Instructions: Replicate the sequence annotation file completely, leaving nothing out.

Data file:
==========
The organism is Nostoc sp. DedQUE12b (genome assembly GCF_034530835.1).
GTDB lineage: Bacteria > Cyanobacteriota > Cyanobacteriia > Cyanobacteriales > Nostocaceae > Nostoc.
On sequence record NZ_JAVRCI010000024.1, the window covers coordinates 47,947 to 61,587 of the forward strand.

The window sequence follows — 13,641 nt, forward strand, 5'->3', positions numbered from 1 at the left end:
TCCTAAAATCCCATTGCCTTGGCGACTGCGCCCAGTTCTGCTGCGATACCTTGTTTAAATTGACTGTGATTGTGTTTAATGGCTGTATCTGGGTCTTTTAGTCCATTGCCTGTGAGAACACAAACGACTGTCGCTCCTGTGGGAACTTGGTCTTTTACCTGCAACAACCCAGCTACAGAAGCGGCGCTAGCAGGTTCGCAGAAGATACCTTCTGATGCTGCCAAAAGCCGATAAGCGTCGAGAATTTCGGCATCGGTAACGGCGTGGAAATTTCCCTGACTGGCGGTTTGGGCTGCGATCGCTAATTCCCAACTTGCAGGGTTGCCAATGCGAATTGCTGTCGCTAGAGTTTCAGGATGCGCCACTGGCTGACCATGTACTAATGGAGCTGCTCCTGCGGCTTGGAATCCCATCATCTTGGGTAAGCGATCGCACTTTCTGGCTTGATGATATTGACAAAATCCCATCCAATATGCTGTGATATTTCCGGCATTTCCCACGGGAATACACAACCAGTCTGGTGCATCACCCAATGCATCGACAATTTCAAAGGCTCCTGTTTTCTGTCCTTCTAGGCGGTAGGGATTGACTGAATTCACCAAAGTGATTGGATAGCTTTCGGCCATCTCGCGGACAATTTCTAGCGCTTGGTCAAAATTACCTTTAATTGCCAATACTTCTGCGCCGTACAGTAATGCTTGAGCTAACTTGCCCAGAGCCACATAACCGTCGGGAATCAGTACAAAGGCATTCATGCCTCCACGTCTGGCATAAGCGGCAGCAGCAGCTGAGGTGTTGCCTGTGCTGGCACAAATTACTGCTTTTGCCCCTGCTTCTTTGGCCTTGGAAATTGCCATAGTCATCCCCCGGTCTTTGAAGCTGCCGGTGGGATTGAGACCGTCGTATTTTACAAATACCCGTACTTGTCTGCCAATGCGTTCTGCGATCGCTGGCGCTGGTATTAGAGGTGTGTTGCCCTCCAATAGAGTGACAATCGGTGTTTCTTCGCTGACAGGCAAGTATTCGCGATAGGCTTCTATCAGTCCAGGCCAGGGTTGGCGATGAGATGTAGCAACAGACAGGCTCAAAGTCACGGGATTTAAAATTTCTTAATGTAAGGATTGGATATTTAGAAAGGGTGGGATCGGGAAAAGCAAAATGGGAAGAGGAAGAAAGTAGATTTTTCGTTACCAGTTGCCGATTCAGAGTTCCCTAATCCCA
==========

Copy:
The organism is Nostoc sp. DedQUE12b (genome assembly GCF_034530835.1).
GTDB lineage: Bacteria > Cyanobacteriota > Cyanobacteriia > Cyanobacteriales > Nostocaceae > Nostoc.
On sequence record NZ_JAVRCI010000024.1, the window covers coordinates 47,947 to 61,587 of the forward strand.

The window sequence follows — 13,641 nt, forward strand, 5'->3', positions numbered from 1 at the left end:
TCCTAAAATCCCATTGCCTTGGCGACTGCGCCCAGTTCTGCTGCGATACCTTGTTTAAATTGACTGTGATTGTGTTTAATGGCTGTATCTGGGTCTTTTAGTCCATTGCCTGTGAGAACACAAACGACTGTCGCTCCTGTGGGAACTTGGTCTTTTACCTGCAACAACCCAGCTACAGAAGCGGCGCTAGCAGGTTCGCAGAAGATACCTTCTGATGCTGCCAAAAGCCGATAAGCGTCGAGAATTTCGGCATCGGTAACGGCGTGGAAATTTCCCTGACTGGCGGTTTGGGCTGCGATCGCTAATTCCCAACTTGCAGGGTTGCCAATGCGAATTGCTGTCGCTAGAGTTTCAGGATGCGCCACTGGCTGACCATGTACTAATGGAGCTGCTCCTGCGGCTTGGAATCCCATCATCTTGGGTAAGCGATCGCACTTTCTGGCTTGATGATATTGACAAAATCCCATCCAATATGCTGTGATATTTCCGGCATTTCCCACGGGAATACACAACCAGTCTGGTGCATCACCCAATGCATCGACAATTTCAAAGGCTCCTGTTTTCTGTCCTTCTAGGCGGTAGGGATTGACTGAATTCACCAAAGTGATTGGATAGCTTTCGGCCATCTCGCGGACAATTTCTAGCGCTTGGTCAAAATTACCTTTAATTGCCAATACTTCTGCGCCGTACAGTAATGCTTGAGCTAACTTGCCCAGAGCCACATAACCGTCGGGAATCAGTACAAAGGCATTCATGCCTCCACGTCTGGCATAAGCGGCAGCAGCAGCTGAGGTGTTGCCTGTGCTGGCACAAATTACTGCTTTTGCCCCTGCTTCTTTGGCCTTGGAAATTGCCATAGTCATCCCCCGGTCTTTGAAGCTGCCGGTGGGATTGAGACCGTCGTATTTTACAAATACCCGTACTTGTCTGCCAATGCGTTCTGCGATCGCTGGCGCTGGTATTAGAGGTGTGTTGCCCTCCAATAGAGTGACAATCGGTGTTTCTTCGCTGACAGGCAAGTATTCGCGATAGGCTTCTATCAGTCCAGGCCAGGGTTGGCGATGAGATGTAGCAACAGACAGGCTCAAAGTCACGGGATTTAAAATTTCTTAATGTAAGGATTGGATATTTAGAAAGGGTGGGATCGGGAAAAGCAAAATGGGAAGAGGAAGAAAGTAGATTTTTCGTTACCAGTTGCCGATTCAGAGTTCCCTAATCCCA